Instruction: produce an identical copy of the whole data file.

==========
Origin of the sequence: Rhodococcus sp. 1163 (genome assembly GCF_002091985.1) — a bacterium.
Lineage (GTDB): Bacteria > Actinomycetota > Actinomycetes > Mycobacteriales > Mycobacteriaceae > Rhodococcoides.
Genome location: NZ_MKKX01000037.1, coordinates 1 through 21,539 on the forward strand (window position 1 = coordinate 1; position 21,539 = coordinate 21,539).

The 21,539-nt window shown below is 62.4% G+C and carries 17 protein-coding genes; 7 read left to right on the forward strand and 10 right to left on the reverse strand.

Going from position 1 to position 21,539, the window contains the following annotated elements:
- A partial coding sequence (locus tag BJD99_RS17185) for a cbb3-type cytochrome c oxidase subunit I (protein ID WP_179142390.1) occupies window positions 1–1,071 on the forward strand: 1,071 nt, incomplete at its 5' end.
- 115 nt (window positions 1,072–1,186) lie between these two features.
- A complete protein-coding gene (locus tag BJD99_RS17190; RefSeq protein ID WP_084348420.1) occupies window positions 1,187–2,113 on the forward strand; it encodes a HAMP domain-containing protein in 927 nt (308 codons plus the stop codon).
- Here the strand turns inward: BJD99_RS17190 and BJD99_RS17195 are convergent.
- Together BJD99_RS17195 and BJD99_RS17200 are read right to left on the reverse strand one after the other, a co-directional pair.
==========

Origin of the sequence: Rhodococcus sp. 1163 (genome assembly GCF_002091985.1) — a bacterium.
Lineage (GTDB): Bacteria > Actinomycetota > Actinomycetes > Mycobacteriales > Mycobacteriaceae > Rhodococcoides.
Genome location: NZ_MKKX01000037.1, coordinates 1 through 21,539 on the forward strand (window position 1 = coordinate 1; position 21,539 = coordinate 21,539).

The 21,539-nt window shown below is 62.4% G+C and carries 17 protein-coding genes; 7 read left to right on the forward strand and 10 right to left on the reverse strand.

Going from position 1 to position 21,539, the window contains the following annotated elements:
- A partial coding sequence (locus tag BJD99_RS17185) for a cbb3-type cytochrome c oxidase subunit I (protein ID WP_179142390.1) occupies window positions 1–1,071 on the forward strand: 1,071 nt, incomplete at its 5' end.
- 115 nt (window positions 1,072–1,186) lie between these two features.
- A complete protein-coding gene (locus tag BJD99_RS17190; RefSeq protein ID WP_084348420.1) occupies window positions 1,187–2,113 on the forward strand; it encodes a HAMP domain-containing protein in 927 nt (308 codons plus the stop codon).
- Here the strand turns inward: BJD99_RS17190 and BJD99_RS17195 are convergent.
- Together BJD99_RS17195 and BJD99_RS17200 are read right to left on the reverse strand one after the other, a co-directional pair.